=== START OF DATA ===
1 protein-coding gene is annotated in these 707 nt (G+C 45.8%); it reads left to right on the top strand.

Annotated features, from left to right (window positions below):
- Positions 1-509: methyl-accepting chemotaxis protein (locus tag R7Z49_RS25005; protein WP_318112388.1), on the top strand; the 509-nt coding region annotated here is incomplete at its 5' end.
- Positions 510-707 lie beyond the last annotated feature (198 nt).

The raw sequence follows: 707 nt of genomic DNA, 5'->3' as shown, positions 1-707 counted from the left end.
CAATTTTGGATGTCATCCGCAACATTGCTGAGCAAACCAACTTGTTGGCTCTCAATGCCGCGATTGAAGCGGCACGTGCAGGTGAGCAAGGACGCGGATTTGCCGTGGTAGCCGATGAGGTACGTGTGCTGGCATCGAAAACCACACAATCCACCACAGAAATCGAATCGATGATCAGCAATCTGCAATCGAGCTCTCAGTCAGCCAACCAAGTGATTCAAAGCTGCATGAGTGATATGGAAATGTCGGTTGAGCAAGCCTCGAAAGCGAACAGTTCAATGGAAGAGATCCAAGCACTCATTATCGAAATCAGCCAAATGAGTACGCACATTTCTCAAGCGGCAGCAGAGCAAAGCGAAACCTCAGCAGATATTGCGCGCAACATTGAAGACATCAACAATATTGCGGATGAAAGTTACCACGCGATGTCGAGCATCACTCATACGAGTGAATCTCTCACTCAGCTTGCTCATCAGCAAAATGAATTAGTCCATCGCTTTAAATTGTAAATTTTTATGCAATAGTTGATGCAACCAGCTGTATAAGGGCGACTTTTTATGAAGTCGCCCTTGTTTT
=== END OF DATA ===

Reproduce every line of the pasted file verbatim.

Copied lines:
1 protein-coding gene is annotated in these 707 nt (G+C 45.8%); it reads left to right on the top strand.

Annotated features, from left to right (window positions below):
- Positions 1-509: methyl-accepting chemotaxis protein (locus tag R7Z49_RS25005; protein WP_318112388.1), on the top strand; the 509-nt coding region annotated here is incomplete at its 5' end.
- Positions 510-707 lie beyond the last annotated feature (198 nt).

The raw sequence follows: 707 nt of genomic DNA, 5'->3' as shown, positions 1-707 counted from the left end.
CAATTTTGGATGTCATCCGCAACATTGCTGAGCAAACCAACTTGTTGGCTCTCAATGCCGCGATTGAAGCGGCACGTGCAGGTGAGCAAGGACGCGGATTTGCCGTGGTAGCCGATGAGGTACGTGTGCTGGCATCGAAAACCACACAATCCACCACAGAAATCGAATCGATGATCAGCAATCTGCAATCGAGCTCTCAGTCAGCCAACCAAGTGATTCAAAGCTGCATGAGTGATATGGAAATGTCGGTTGAGCAAGCCTCGAAAGCGAACAGTTCAATGGAAGAGATCCAAGCACTCATTATCGAAATCAGCCAAATGAGTACGCACATTTCTCAAGCGGCAGCAGAGCAAAGCGAAACCTCAGCAGATATTGCGCGCAACATTGAAGACATCAACAATATTGCGGATGAAAGTTACCACGCGATGTCGAGCATCACTCATACGAGTGAATCTCTCACTCAGCTTGCTCATCAGCAAAATGAATTAGTCCATCGCTTTAAATTGTAAATTTTTATGCAATAGTTGATGCAACCAGCTGTATAAGGGCGACTTTTTATGAAGTCGCCCTTGTTTT